USPTO’s history is aptly described in John White’s excellent IPWatchdog post below. The agency’s recent capture by politics compels its future direction. Pervasive political influence inevitably reflects the IP objectives of better-resourced incumbents, whose use for patents may simply be overstaying their incumbency. Our patent system should encourage dynamic progress, forcing incumbents to be inventive while opening markets to new players. This requires a perceived commitment to a balanced competence that promotes patent reliability not investment-deterring uncertainty. John White’s post thoughtfully discusses the see-saw environment in which TTO’s implementing Bayh-Dole commercialization has been conducted during the past decade. His recommendations to reestablish the USPTO’s functional proficiency are sound.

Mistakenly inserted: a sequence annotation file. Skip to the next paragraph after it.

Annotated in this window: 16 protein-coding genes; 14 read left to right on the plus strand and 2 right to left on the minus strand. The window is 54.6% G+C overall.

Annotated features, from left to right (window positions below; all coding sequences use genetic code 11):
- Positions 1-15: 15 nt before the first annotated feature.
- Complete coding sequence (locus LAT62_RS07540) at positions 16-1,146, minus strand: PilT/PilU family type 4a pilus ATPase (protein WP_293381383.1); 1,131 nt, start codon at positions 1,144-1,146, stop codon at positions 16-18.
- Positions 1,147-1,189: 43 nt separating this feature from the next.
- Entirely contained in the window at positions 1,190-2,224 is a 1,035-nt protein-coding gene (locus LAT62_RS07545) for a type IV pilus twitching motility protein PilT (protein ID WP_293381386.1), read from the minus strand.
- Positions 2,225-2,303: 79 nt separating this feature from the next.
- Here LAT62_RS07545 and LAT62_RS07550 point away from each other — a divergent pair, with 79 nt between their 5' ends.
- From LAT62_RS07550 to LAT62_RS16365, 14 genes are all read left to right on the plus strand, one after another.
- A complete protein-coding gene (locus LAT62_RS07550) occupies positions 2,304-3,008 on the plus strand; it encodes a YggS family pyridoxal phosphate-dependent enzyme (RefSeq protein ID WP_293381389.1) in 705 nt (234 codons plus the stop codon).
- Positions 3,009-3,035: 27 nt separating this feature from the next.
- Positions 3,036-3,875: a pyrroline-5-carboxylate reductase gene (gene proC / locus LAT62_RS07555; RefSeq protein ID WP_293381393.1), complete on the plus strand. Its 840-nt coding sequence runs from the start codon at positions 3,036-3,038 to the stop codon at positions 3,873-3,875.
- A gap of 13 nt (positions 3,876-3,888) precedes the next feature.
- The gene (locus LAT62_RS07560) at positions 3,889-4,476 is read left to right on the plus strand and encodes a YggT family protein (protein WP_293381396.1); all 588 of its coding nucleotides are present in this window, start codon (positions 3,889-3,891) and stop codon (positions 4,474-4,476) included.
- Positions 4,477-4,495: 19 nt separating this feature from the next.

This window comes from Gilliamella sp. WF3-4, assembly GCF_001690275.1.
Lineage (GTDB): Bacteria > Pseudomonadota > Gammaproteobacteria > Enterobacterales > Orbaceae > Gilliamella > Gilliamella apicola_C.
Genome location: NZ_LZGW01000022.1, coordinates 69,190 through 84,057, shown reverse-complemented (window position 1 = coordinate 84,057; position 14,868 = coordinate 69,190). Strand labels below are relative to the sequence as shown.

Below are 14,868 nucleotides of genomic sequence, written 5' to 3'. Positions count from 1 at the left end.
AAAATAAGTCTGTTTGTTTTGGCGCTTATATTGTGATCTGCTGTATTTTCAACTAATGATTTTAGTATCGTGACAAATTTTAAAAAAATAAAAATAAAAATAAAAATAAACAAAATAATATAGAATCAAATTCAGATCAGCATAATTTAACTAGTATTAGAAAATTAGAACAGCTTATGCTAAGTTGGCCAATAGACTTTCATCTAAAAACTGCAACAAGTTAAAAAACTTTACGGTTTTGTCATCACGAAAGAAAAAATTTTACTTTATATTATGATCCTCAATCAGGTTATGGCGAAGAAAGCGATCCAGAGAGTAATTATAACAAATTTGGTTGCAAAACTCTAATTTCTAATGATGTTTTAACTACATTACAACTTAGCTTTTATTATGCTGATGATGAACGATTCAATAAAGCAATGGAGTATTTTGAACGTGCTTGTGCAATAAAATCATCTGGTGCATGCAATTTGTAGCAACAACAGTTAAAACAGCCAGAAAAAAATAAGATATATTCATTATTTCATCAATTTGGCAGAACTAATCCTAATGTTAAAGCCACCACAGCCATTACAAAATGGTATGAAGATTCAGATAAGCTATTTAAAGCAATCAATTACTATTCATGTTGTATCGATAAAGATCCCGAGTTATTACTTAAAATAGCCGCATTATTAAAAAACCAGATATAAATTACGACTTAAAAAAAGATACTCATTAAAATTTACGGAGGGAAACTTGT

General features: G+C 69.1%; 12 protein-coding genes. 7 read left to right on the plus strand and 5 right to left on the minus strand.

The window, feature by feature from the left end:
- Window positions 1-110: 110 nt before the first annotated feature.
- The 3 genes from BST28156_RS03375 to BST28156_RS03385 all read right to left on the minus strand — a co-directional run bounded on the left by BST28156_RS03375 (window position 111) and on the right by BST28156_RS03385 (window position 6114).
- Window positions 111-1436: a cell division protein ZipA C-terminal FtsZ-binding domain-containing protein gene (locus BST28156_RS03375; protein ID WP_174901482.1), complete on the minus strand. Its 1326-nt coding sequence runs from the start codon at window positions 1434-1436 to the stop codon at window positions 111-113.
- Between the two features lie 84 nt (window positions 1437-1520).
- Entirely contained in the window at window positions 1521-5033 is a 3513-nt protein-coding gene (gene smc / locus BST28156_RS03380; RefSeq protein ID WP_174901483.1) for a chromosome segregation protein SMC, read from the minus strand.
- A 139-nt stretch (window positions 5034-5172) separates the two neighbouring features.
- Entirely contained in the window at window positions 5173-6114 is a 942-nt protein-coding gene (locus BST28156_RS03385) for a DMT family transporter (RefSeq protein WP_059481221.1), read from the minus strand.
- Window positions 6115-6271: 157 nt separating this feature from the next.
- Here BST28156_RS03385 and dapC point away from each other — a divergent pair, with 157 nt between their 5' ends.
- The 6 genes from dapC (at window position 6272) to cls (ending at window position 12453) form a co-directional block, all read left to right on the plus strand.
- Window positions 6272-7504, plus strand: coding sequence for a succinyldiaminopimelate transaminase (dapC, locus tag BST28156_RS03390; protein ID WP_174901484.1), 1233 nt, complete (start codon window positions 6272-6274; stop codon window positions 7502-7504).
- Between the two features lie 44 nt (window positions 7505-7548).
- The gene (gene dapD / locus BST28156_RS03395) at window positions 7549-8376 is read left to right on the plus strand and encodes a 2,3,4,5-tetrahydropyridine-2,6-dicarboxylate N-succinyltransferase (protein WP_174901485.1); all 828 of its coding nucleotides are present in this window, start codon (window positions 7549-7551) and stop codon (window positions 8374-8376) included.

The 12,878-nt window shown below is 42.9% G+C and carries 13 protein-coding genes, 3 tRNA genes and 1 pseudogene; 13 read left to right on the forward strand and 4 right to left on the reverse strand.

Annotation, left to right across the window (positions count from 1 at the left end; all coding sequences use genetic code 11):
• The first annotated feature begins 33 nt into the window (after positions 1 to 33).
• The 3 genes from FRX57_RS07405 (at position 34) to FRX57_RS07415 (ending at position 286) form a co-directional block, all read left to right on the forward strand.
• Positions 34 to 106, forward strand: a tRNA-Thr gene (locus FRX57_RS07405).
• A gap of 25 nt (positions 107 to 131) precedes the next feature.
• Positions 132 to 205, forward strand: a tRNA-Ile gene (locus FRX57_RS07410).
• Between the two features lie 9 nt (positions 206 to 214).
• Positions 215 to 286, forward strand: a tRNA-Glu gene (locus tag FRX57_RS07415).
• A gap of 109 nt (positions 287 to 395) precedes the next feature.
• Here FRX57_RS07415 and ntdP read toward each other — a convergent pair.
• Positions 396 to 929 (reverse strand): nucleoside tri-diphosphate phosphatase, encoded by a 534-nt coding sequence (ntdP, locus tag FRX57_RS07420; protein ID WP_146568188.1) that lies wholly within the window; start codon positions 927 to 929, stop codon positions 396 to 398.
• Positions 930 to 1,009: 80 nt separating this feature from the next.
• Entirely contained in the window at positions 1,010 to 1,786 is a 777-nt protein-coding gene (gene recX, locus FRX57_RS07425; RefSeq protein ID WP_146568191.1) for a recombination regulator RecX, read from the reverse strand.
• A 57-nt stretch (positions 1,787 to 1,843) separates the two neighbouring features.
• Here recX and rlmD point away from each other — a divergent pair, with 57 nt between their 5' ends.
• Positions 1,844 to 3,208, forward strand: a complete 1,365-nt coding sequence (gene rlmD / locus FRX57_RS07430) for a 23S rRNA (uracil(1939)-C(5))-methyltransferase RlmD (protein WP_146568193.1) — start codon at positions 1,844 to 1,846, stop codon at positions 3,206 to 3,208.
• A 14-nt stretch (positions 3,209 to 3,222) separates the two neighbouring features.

Regime Change – USPTO By John White on Dec 04, 2016 11:15 am
The PTO then drifted towards being a very user unfriendly operation that has become a center of suspicion and cynicism. I do not think Director Lee necessarily played a direct role in this, i.e., guided this trajectory with policy objectives, but rather was present when it occurred. I do think, however, that politics and branding may have played a role. Kappos had been perceived as too “pro patent”; after all, he hailed from the PTO’s largest customer, IBM. Then Lee became the “anti-patent antidote”; hailing from a patent system foe, Google.